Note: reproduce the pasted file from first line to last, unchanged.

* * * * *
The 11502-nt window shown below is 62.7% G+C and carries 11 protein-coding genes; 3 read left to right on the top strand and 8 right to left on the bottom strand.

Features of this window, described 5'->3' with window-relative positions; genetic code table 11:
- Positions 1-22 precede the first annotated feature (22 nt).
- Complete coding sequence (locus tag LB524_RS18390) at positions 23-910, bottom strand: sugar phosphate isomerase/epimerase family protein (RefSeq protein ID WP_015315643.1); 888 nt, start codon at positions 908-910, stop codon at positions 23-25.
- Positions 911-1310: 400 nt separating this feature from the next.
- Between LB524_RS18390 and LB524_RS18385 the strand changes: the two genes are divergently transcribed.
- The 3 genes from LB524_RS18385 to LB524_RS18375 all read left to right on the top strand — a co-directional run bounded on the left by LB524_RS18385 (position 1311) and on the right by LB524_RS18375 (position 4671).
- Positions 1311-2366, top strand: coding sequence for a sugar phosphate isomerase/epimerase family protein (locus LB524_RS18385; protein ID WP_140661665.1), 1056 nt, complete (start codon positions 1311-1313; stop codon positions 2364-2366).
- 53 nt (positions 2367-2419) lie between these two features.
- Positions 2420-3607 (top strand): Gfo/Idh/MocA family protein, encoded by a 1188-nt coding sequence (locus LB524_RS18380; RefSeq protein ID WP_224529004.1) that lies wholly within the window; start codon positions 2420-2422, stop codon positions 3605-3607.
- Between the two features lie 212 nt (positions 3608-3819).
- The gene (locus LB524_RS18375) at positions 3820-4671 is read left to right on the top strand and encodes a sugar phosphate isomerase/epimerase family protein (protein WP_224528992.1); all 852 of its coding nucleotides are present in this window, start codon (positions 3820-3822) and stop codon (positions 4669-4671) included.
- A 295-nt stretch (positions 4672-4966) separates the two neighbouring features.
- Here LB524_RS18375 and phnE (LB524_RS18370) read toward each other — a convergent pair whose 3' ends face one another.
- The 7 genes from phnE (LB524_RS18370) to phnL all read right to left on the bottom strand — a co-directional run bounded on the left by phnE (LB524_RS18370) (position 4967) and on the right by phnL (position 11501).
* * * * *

The 11502-nt window shown below is 62.7% G+C and carries 11 protein-coding genes; 3 read left to right on the top strand and 8 right to left on the bottom strand.

Features of this window, described 5'->3' with window-relative positions; genetic code table 11:
- Positions 1-22 precede the first annotated feature (22 nt).
- Complete coding sequence (locus tag LB524_RS18390) at positions 23-910, bottom strand: sugar phosphate isomerase/epimerase family protein (RefSeq protein ID WP_015315643.1); 888 nt, start codon at positions 908-910, stop codon at positions 23-25.
- Positions 911-1310: 400 nt separating this feature from the next.
- Between LB524_RS18390 and LB524_RS18385 the strand changes: the two genes are divergently transcribed.
- The 3 genes from LB524_RS18385 to LB524_RS18375 all read left to right on the top strand — a co-directional run bounded on the left by LB524_RS18385 (position 1311) and on the right by LB524_RS18375 (position 4671).
- Positions 1311-2366, top strand: coding sequence for a sugar phosphate isomerase/epimerase family protein (locus LB524_RS18385; protein ID WP_140661665.1), 1056 nt, complete (start codon positions 1311-1313; stop codon positions 2364-2366).
- 53 nt (positions 2367-2419) lie between these two features.
- Positions 2420-3607 (top strand): Gfo/Idh/MocA family protein, encoded by a 1188-nt coding sequence (locus LB524_RS18380; RefSeq protein ID WP_224529004.1) that lies wholly within the window; start codon positions 2420-2422, stop codon positions 3605-3607.
- Between the two features lie 212 nt (positions 3608-3819).
- The gene (locus LB524_RS18375) at positions 3820-4671 is read left to right on the top strand and encodes a sugar phosphate isomerase/epimerase family protein (protein WP_224528992.1); all 852 of its coding nucleotides are present in this window, start codon (positions 3820-3822) and stop codon (positions 4669-4671) included.
- A 295-nt stretch (positions 4672-4966) separates the two neighbouring features.
- Here LB524_RS18375 and phnE (LB524_RS18370) read toward each other — a convergent pair whose 3' ends face one another.
- The 7 genes from phnE (LB524_RS18370) to phnL all read right to left on the bottom strand — a co-directional run bounded on the left by phnE (LB524_RS18370) (position 4967) and on the right by phnL (position 11501).